Bartle Fair, Reeth: the good, the bad and the ugly

Binge drinking is not a modern phenomenom, it seems

Reeth is deep in Swaledale in the northern Yorkshire Dales. It is a tranquil community, surrounded by sumptuous landscapes dotted with sheep and cattle. In days gone by, however, it was at times, far less tranquil, despite being much less populated. Binge drinking is not, it would seem, just a modern phenomenom.

Reeth’s Bartle Fair

Reeth’s Bartle Fair was traditionally held on St. Bartholomew’s Day. This was the day by all accounts on which it’s charter was granted in the 17th century, by King William and Queen Mary. Only the monarch could grant a charter to hold a market in those days, and it was recognition that a town, or village, was growing in importance in the area.

A Fair was usually an annual event, and in Reeth’s case, a time for a dispersed community to come together, to enjoy some of the pleasures of the outside world. There were animal sales, stalls to wander round. People from outlying farms could catch up with family and friends, perhaps not seen for quite a while. Essentials would be bought for the coming months. And those little luxuries to give that extra bit of enjoyment.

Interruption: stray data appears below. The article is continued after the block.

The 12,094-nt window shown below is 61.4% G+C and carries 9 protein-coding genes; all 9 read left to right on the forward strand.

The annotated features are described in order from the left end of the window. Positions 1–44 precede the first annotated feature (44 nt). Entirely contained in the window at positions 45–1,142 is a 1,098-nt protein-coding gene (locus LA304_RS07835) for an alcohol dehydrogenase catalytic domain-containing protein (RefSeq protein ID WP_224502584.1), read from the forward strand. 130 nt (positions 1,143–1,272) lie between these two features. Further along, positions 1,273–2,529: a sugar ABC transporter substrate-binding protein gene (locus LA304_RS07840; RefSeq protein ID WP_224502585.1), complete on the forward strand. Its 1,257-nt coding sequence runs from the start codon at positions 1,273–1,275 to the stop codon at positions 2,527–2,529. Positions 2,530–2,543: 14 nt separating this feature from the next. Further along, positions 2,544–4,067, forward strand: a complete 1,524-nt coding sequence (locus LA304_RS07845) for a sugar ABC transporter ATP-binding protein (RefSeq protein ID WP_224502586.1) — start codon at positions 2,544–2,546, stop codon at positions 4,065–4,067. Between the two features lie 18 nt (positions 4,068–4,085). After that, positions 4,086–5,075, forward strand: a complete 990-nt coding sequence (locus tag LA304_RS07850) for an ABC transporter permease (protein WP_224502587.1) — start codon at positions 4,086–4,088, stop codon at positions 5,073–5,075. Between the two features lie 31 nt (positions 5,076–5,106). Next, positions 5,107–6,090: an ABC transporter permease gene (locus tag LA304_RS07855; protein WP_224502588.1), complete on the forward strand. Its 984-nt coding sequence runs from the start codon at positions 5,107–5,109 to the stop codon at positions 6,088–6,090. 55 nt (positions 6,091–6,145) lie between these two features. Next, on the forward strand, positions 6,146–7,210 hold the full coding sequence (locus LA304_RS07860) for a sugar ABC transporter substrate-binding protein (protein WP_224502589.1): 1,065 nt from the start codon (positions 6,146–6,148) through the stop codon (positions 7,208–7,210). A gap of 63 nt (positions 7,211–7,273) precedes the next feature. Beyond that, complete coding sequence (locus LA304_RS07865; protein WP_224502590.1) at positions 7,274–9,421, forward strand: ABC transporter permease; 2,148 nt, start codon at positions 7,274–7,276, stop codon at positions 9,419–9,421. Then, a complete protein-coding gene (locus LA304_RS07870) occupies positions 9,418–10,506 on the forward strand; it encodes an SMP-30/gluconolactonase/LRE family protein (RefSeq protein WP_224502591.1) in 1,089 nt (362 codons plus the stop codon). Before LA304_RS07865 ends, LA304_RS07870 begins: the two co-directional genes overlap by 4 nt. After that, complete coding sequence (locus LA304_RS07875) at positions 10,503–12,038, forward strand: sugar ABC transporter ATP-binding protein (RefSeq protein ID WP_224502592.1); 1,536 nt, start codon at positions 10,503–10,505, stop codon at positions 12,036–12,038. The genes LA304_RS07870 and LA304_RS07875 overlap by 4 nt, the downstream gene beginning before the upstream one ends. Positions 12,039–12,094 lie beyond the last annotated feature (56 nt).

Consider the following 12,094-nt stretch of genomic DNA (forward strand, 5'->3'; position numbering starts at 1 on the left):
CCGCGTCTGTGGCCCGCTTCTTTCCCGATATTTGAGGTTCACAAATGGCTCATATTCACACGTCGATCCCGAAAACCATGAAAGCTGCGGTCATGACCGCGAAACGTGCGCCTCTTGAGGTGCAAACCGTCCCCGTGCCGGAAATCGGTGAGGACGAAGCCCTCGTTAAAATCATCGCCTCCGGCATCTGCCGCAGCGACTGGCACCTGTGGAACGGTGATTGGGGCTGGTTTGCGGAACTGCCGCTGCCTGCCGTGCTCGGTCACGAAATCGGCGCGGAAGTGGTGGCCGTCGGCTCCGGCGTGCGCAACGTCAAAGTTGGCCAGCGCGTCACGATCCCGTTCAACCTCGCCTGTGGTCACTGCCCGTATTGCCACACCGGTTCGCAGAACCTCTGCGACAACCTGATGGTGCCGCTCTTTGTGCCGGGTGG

6 times a year

The Bartle Fair was hugely successful. At the height of the town’s prosperity, Reeth had up to six fairs a year as well as a weekly market. However, this success soon caused some problems. People began enjoying the event a little too much. Some local of the local men from the area took the saying ‘Work hard and play hard’ a little too much to heart.

Notoriety – and demise

Over the years, though, Reeth’s fairs and markets became somewhat notorious. The people lived a hard life, and took full advantage on what should have been fun days. “On some market days, drunken men came reeling shouting and quarrelling out of the inns, and even at mid-day some awful fighting took place but especially so when night came on.”*

Having binged on beer, men would come rolling out of pubs, spoiling for a fight. Throughout the day but especially when darkness fell. You can imagine how the good folk of Reeth felt about that, and how they reacted. Gradually the number of fairs reduced and eventually they ceased altogether. The markets remained – they were an essential part of local life – but a Fair? Well that was a luxury that could be done without given the trouble it caused.

The Fair was revived as a one-off to celebrate the Millennium but there are no plans to make it a permanent annual event. We think of binge drinking, and all that comes with it, as a modern blight but not so. It has happened in generations past, and caused just as much damage.

* Quote from .

Leave a Reply